Senior Independent Living
Last Updated: April 2, 2013
It's 7:30 am on a Friday morning. Hillary Kenyon, 72, has
already decided that today will be a Nordic ski day. So the
resident of Touchmark at Mt. Bachelor Village, a senior independent
living community in Bend, Oregon heads twenty minutes away to Mt.
Bachelor for a couple of hours of cross country skiing. Heavy
clouds have discouraged her from heading to the chairlifts, but
it's no big loss. She has already skied three days this week.
"I haven't found the time to sit down for the last 50 years,"
the Connecticut native explains. "And since I moved to Touchmark
two years ago, I have more to do than ever."
Rigorous activities like cycling, hiking, and skiing, once
reserved for athletes decades younger, are gaining popularity with
seniors living in communities. Gone are the days when retirees fill
their days with shuffleboard and flower arranging. Touchmark at Mt.
Bachelor Village has long distance cycling clubs, downhill, and
cross-country skiing groups, even clubs for mountain biking
"I tried the really hilly trails," says Kenyon, who rides her
hybrid mountain bike a few times a week, "but decided all those
bumps were no longer for me."
Not every resident of Touchmark and other resort-style retirement
communities plans his or her day around cycling and
snowshoeing. Fitness remains a touchy subject for many of
Touchmark's residents, especially those who have never considered
exercise a leisure activity, says Dr. Marge Coalman, EdD, Director
of the Full Life Wellness & Life Enrichment Program for all of
Touchmark's properties. "I have interviewed many men over the age
of seventy-five about what they like to do and they will just look
at me, because all they have done, all their lives, is work."
But organizations like the International Council of Active
Aging, of which Coalman is also a board member, are working hard to
change this behavior.
"We have to work exercise into their goals," Coalman, a graduate
of Stanford's Exercise Physiology for the Aging doctoral program,
explains. "We don't even use the term "exercise"; we speak of
"Active aging is definitely changing. At Touchmark, we sit down
with our new residents and ask them what they plan to do physically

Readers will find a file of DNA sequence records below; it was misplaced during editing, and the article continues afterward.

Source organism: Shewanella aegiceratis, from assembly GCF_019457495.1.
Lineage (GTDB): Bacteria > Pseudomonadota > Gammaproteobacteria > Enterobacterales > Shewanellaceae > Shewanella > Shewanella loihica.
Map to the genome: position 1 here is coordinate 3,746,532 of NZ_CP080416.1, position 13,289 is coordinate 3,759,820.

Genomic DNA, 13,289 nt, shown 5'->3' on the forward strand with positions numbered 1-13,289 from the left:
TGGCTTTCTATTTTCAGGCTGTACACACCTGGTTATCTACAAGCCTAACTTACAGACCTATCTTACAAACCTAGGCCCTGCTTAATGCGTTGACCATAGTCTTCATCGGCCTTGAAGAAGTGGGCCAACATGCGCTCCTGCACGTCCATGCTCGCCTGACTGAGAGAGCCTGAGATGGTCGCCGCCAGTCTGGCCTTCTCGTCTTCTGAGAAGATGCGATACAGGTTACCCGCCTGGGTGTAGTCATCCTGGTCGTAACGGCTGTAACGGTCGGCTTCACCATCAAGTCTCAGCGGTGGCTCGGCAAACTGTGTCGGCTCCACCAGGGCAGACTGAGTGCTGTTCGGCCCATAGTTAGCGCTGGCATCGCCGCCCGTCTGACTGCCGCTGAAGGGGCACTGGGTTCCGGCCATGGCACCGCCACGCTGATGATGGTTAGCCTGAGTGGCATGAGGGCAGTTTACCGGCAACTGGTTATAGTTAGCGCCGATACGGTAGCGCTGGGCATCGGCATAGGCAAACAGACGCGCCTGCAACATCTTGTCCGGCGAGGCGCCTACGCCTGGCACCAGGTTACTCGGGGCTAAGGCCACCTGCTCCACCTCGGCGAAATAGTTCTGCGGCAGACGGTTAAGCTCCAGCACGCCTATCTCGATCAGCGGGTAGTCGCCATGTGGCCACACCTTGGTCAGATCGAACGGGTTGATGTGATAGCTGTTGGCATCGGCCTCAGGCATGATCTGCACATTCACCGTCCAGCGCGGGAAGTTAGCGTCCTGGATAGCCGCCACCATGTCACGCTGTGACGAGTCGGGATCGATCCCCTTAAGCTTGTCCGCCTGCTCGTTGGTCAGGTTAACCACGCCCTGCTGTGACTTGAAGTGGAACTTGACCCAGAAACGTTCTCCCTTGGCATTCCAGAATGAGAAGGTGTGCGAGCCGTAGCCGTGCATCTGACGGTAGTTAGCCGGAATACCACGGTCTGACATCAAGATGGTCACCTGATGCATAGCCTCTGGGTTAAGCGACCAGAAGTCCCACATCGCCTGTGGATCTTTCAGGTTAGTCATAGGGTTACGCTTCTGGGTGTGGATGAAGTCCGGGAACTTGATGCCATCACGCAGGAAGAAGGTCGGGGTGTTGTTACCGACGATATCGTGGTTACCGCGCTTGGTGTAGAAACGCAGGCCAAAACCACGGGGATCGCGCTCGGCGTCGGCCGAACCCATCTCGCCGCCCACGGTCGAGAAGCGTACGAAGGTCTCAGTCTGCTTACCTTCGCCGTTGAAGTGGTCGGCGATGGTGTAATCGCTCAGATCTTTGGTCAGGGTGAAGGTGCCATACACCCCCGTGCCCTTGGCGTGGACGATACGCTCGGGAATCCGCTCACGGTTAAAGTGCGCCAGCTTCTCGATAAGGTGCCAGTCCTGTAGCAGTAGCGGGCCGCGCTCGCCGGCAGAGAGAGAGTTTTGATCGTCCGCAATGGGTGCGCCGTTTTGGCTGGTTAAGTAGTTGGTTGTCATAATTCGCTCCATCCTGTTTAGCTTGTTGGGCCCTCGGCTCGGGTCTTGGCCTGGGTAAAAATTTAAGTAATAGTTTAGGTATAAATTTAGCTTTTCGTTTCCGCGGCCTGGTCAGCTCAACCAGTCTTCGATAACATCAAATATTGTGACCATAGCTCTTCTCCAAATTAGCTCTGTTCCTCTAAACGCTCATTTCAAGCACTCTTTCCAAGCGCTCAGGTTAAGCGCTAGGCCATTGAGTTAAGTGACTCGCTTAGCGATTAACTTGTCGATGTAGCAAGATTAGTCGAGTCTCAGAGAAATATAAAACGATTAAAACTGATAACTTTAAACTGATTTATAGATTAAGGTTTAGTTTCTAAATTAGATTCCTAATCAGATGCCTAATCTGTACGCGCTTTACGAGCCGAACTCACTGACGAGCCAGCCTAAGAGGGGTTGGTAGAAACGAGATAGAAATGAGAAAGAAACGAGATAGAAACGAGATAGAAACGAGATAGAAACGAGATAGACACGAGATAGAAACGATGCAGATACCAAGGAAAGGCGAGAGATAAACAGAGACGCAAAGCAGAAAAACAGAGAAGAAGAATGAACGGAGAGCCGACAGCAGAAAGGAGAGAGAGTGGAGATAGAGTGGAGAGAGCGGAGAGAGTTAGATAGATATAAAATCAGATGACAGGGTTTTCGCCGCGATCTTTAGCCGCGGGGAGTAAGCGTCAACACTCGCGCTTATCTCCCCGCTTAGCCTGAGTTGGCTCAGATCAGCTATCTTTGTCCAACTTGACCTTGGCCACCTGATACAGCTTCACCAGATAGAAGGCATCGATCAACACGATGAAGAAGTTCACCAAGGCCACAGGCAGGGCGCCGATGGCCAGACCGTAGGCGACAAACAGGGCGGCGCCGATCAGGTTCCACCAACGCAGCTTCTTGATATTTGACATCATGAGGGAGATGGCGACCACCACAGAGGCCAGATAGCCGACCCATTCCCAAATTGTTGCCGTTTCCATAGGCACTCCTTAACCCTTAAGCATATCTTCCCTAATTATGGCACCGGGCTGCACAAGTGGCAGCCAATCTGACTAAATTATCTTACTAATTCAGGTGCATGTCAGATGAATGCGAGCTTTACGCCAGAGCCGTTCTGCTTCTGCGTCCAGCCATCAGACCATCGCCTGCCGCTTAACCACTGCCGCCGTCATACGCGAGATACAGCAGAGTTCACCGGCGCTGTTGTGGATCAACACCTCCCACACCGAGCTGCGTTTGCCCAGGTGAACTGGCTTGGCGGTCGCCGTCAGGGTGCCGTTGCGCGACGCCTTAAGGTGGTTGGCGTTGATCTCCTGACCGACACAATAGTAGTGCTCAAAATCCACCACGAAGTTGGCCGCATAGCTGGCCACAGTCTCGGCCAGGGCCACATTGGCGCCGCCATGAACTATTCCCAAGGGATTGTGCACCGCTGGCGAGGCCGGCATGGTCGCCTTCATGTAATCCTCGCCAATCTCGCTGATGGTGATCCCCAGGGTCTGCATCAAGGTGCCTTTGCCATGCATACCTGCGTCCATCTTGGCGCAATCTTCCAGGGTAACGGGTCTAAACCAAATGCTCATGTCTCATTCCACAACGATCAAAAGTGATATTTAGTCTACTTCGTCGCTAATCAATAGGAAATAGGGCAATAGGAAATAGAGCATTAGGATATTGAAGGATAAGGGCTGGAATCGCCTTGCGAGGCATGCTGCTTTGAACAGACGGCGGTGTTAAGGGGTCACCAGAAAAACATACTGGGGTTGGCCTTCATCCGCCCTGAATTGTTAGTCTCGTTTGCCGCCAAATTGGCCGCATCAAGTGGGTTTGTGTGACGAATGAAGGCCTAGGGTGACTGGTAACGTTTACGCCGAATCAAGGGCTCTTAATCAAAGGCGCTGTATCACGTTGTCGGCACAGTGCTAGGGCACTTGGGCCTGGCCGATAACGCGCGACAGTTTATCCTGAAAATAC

with their next thirty years. We have people in their 60's who are
taking up snowshoeing, cross country and even downhill skiing,
residents who move here and become exercise fiends."
Another trend in senior independent living communities is the
lowering age of residents. The average at Touchmark's communities,
which span from the Pacific Northwest to Wisconsin, was in the
mid-eighties a few years ago. Today, there's an influx of people
aged 55 to 65 who are choosing to move to these environments, to
connect with a peer group of life long learners.
"As this younger group moves in, we've needed to modify our
programs, to change our campus by adding espresso machines and
other amenities," Coalman adds. "The people who we see moving into
our communities share a great interest in remaining active. They
are also active volunteers within the community and within the
The baby boomers have still yet to appear in senior independent
living developments in really large numbers, but many resort-style
retirement communities are under construction in anticipation of
their arrival. Central Ohio's White Oak community will occupy 27
acres and boast luxury condominiums for seniors over 62 years old,
according to a recent article by Tim Tresslar in the Dayton Daily
News. The project will feature walking trails and a timber frame
lodge, and will feature suites as well as free standing cottages
and villas. The community will even offer a horticultural center
for its gardening members.
Though there won't be shuttles to a world class ski resort at
White Oak like there are at Touchmark at Mt. Bachelor, residents
will still stay plenty active with an indoor-outdoor pool and full
"What leads people to environments like ours is the draw of
community," Coalman says. "The social connectivity is a great
contributor to remaining physically fit."
In Bend, Kenyon has adjusted her activities to reflect the
interests of the friends she has made since moving here from across
the country to be closer to her daughter's family. "I've taken up
snowshoeing because it's something I can share with my friends who
don't ski," she explains. "I also cross country ski with friends
from my neighborhood. When I do ski downhill it is often with my
daughter and granddaughter."
Kenyon lives in a two-bedroom cottage, a short walk from the
community's main lodge and activity center. It is one of several
living arrangements that is typical of resort-style senior
independent living communities. Cottages are ideal for single
retirees; there are larger homes for couples; and all three lodges
feature suites as well as common areas, art studios, and
multipurpose rooms for movies, lectures, and other group
"Our seniors are definitely getting the message that they're
going to be here for awhile," Coalman says, "that if they want to
stay engaged they have to take the initiative. Wellness is not a
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